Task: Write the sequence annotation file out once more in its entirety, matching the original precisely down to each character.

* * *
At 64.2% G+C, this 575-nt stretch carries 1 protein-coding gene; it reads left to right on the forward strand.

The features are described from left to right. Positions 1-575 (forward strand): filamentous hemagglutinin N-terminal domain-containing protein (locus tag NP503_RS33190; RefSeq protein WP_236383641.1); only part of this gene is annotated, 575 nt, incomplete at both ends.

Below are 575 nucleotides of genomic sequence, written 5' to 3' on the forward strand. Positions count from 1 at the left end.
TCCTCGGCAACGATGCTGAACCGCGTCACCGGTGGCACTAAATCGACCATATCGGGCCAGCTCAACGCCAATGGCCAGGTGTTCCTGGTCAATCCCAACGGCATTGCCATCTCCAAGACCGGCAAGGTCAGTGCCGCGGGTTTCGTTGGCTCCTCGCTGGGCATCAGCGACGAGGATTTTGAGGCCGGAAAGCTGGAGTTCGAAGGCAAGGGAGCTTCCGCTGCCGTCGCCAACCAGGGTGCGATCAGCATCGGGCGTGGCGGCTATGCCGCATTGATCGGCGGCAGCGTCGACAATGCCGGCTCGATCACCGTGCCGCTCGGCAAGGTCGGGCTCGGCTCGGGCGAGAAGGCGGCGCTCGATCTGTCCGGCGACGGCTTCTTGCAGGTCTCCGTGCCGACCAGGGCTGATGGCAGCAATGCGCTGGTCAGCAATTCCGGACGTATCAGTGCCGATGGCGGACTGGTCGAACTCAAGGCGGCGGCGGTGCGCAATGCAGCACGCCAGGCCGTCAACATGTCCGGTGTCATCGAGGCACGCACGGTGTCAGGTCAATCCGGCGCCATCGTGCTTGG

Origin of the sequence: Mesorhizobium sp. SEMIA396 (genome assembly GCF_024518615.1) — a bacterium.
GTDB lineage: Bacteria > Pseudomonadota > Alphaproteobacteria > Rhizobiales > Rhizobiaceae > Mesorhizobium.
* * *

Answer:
At 64.2% G+C, this 575-nt stretch carries 1 protein-coding gene; it reads left to right on the forward strand.

The features are described from left to right. Positions 1-575 (forward strand): filamentous hemagglutinin N-terminal domain-containing protein (locus tag NP503_RS33190; RefSeq protein WP_236383641.1); only part of this gene is annotated, 575 nt, incomplete at both ends.

Below are 575 nucleotides of genomic sequence, written 5' to 3' on the forward strand. Positions count from 1 at the left end.
TCCTCGGCAACGATGCTGAACCGCGTCACCGGTGGCACTAAATCGACCATATCGGGCCAGCTCAACGCCAATGGCCAGGTGTTCCTGGTCAATCCCAACGGCATTGCCATCTCCAAGACCGGCAAGGTCAGTGCCGCGGGTTTCGTTGGCTCCTCGCTGGGCATCAGCGACGAGGATTTTGAGGCCGGAAAGCTGGAGTTCGAAGGCAAGGGAGCTTCCGCTGCCGTCGCCAACCAGGGTGCGATCAGCATCGGGCGTGGCGGCTATGCCGCATTGATCGGCGGCAGCGTCGACAATGCCGGCTCGATCACCGTGCCGCTCGGCAAGGTCGGGCTCGGCTCGGGCGAGAAGGCGGCGCTCGATCTGTCCGGCGACGGCTTCTTGCAGGTCTCCGTGCCGACCAGGGCTGATGGCAGCAATGCGCTGGTCAGCAATTCCGGACGTATCAGTGCCGATGGCGGACTGGTCGAACTCAAGGCGGCGGCGGTGCGCAATGCAGCACGCCAGGCCGTCAACATGTCCGGTGTCATCGAGGCACGCACGGTGTCAGGTCAATCCGGCGCCATCGTGCTTGG

Origin of the sequence: Mesorhizobium sp. SEMIA396 (genome assembly GCF_024518615.1) — a bacterium.
GTDB lineage: Bacteria > Pseudomonadota > Alphaproteobacteria > Rhizobiales > Rhizobiaceae > Mesorhizobium.